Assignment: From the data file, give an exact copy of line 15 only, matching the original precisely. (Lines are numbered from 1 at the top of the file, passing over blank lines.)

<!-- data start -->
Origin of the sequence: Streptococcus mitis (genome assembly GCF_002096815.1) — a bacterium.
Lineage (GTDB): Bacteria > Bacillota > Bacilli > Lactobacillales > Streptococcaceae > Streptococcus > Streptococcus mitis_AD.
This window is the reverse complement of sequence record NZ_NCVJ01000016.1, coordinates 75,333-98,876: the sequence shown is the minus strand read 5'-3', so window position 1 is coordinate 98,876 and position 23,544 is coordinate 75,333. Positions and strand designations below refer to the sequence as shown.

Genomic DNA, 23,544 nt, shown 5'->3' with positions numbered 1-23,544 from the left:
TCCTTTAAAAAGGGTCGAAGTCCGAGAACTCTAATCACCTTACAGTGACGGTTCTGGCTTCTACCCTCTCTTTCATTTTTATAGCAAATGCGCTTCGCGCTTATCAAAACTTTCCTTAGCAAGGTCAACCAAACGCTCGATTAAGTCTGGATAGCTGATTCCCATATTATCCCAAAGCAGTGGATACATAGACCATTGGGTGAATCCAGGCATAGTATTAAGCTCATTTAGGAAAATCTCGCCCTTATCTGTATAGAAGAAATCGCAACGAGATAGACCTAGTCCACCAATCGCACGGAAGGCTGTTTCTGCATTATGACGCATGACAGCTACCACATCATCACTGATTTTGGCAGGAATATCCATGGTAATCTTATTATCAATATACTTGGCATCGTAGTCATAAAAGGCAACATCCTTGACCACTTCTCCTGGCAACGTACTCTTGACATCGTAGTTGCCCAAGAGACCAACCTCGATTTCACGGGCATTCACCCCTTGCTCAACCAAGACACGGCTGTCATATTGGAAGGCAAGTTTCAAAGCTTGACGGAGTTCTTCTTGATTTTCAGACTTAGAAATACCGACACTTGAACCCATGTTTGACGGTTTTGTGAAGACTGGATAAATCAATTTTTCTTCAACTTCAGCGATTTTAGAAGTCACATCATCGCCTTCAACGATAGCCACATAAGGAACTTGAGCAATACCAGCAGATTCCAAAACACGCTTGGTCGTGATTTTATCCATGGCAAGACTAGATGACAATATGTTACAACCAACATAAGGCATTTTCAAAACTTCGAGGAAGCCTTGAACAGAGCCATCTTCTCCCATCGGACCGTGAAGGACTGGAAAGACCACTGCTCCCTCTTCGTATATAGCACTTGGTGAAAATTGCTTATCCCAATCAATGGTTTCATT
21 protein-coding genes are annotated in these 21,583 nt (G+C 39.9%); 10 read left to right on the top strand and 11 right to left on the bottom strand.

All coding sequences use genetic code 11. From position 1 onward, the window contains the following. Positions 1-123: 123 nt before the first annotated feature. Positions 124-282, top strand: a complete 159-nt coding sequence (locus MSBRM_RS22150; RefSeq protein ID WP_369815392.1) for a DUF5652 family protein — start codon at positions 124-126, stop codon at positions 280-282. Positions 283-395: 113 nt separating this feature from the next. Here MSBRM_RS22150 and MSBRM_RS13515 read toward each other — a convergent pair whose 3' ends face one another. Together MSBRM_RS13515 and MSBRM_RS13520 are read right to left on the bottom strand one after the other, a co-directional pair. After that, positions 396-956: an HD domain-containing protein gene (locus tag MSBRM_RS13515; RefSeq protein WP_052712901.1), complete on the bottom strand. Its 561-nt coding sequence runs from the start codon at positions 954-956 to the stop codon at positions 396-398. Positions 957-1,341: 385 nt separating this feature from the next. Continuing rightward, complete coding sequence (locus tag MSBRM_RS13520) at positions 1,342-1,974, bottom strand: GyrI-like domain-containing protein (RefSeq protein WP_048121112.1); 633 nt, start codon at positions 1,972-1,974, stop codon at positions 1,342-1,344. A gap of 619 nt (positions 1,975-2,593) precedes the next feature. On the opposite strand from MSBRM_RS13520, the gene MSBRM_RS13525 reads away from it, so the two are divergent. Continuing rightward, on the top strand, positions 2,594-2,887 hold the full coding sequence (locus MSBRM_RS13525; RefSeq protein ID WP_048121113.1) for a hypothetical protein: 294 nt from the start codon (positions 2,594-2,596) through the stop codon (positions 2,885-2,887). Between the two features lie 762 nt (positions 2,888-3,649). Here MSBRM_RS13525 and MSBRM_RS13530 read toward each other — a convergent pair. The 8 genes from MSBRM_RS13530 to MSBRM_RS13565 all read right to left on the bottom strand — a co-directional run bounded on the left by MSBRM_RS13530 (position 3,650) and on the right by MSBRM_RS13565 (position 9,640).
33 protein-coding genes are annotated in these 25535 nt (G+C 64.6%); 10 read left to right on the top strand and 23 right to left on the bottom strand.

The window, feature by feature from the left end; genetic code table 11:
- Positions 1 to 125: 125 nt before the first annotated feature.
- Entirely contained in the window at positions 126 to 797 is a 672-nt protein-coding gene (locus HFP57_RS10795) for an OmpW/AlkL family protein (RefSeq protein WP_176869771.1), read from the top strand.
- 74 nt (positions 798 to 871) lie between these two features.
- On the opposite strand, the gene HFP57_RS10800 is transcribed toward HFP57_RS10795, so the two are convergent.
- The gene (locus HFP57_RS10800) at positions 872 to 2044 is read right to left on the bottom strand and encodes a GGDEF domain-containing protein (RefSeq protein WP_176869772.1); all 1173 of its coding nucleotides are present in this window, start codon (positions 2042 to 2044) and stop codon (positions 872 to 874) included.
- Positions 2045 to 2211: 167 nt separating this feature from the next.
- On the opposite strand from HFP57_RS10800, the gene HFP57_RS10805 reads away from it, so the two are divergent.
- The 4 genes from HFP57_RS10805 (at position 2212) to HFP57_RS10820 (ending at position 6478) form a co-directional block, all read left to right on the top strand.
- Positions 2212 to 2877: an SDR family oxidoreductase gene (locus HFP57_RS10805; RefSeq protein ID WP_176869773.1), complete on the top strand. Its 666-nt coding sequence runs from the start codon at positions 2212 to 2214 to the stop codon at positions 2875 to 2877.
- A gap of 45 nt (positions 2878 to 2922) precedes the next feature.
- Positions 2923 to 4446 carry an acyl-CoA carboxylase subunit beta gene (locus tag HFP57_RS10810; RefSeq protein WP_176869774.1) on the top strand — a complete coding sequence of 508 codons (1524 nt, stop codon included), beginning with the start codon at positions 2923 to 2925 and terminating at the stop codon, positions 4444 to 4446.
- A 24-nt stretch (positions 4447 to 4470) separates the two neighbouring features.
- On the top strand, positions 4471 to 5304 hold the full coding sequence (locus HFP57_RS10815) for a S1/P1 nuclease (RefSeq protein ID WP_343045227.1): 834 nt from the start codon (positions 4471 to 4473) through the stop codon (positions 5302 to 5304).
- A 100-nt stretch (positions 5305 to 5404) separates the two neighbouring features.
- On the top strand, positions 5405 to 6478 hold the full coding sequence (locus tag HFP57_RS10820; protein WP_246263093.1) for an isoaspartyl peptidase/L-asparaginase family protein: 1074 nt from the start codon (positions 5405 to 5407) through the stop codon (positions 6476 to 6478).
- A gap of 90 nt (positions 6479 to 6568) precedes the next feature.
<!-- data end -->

- Positions 2045 to 2211: 167 nt separating this feature from the next.